2012-2013 Seminar Series
September 27, 2012 - Dr. Clayton Yeutter, Dr. Yeutter is an alumnus of the Department of Agricultural Economics, former Secretary of Agriculture and U.S. Trade Representative
October 5, 2012, 1:00 in 210 Filley Hall - Dr. Qiuqiong Huang, University of Minnesota "The Effects of Well Management and the Nature of the Aquifer on Groundwater" Paper
October 18, 2012, 11:00, East Campus Union- Dr. Keith Fuglie, Branch Chief for Resource, Environmental and Science Policy, USDA-Economic Research Service “Productivity Growth and Technology Capital in the Global Agricultural Economy” Paper
November 2, 2012 - Dr. Timothy Dalton, Kansas State University "Explaining Ambiguity Aversion in Three African Countries: Results from Behavioral Experiments" Abstract
January 25, 4:00 in Law College Auditorium - Dr. Will Martin, World Bank and President-elect International Assoc. of Agricultural Economists "The Role of Agriculture in the Doha Development Agenda"
February 8, 2013 3:00, 210 Filley Hall - Dr. Benjamin Gramig, Purdue University, "Environmental and economic tradeoffs in a watershed when using corn stover for bioenergy"
Abstract: There is an abundant supply of corn stover in the U.S. that remains after grain is harvested which could be used to produce cellulosic biofuels mandated by the current Renewable Fuel Standard (RFS). This research integrates the Soil Water Assessment Tool (SWAT) watershed model and the DayCent biogeochemical model to investigate water quality and soil greenhouse gas flux that results when corn stover is collected from alternative cropping systems. Together with economic estimates of the cost of each alternative, multiple watershed-scale optimizations are performed for individual pollutant-cost minimization criteria; we compare these results with a purely economic optimization that maximizes stover production at the lowest cost without taking environmental impacts into account. We illustrate tradeoffs between cost and different environmental performance criteria, assuming that nutrients contained in any stover collected must be replaced. The key finding is that stover collection using the practices modeled results in increased contributions to atmospheric greenhouse gases and sediments to waterways while reducing nitrate and total phosphorus relative to the status quo without stover collection. Our results suggest that additional information is needed about (i) the level of nutrient replacement required to maintain grain yields and (ii) cost-effective management practices capable of reducing soil erosion when crop residues are removed in order to avoid contributions to climate change and water quality impairments as a result of using corn stover to satisfy the RFS.
March 1, 2013 3:00 in Law College Auditorium - Dr. Kym Anderson, the George Gollin Professor of Economics, University of Adelaide, and Professor of Economics at the Australian National University "Recent and Prospective Developments in Agricultural Trade Policies"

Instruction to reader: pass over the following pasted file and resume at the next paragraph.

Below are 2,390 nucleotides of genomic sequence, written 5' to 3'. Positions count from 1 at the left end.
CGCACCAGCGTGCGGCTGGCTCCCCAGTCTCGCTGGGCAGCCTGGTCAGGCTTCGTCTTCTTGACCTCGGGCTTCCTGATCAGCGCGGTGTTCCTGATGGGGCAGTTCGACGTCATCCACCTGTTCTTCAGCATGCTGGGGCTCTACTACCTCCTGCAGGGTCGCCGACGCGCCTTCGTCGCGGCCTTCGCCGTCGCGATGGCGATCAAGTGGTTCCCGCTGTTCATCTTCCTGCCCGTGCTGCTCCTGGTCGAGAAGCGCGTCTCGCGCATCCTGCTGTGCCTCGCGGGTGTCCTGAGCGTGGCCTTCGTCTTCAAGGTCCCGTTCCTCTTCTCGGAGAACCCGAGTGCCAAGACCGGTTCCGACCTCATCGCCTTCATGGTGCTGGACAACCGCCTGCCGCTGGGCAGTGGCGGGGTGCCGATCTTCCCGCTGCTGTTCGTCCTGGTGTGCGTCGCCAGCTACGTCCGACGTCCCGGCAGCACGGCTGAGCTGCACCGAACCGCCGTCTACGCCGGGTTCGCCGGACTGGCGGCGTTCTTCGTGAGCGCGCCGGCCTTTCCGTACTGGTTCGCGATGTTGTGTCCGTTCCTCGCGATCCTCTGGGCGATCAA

Abstract: For decades, earnings from farming in many developing countries have been depressed by a pro-urban bias in own-country policies, as well as by governments of richer countries favouring their farmers with import barriers and subsidies. Both sets of policies reduced global economic welfare and agricultural trade, and almost certainly added to global inequality and poverty. Progress has been made over the past three decades in reducing agricultural protection in high-income countries and agricultural disincentives in developing countries, but the propensity of governments to insulate their domestic food market from fluctuations in international prices has not waned. Both food-importing and food-exporting countries engage in insulating behaviour, which contributes to the amplification of international food price fluctuations yet does little to advance their national food security. Thus much scope still remains to improve economic welfare and to reduce poverty by removing remaining trade distortions. This Lecture will summarize indicators of these trends and fluctuations in farm trade barriers before examining what unilateral, regional or multilateral trade arrangements, together with complementary domestic measures, could help advance global food security without risking sociopolitical unrest.
April 3, 2013, 3:00 East Campus Union Columbine Room - Dr. Robbin Shoemaker, the National Program Leader in Economics responsible for economic programs; the Policy Research Centers and exploring science policy theory and analysis. He is in charge of NIFA’s Policy Centers grants and of the Ag Economics and Rural Development Foundational grant program which includes Trade and Competitiveness. "Current and Emerging Issues for Agriculture and Resource Policy"
April 12, 2013 - Dr. Keri Jacobs, Iowa State University, "The Effect of Conservation Priority Areas on Bidding Behavior in the Conservation Reserve Program" Abstract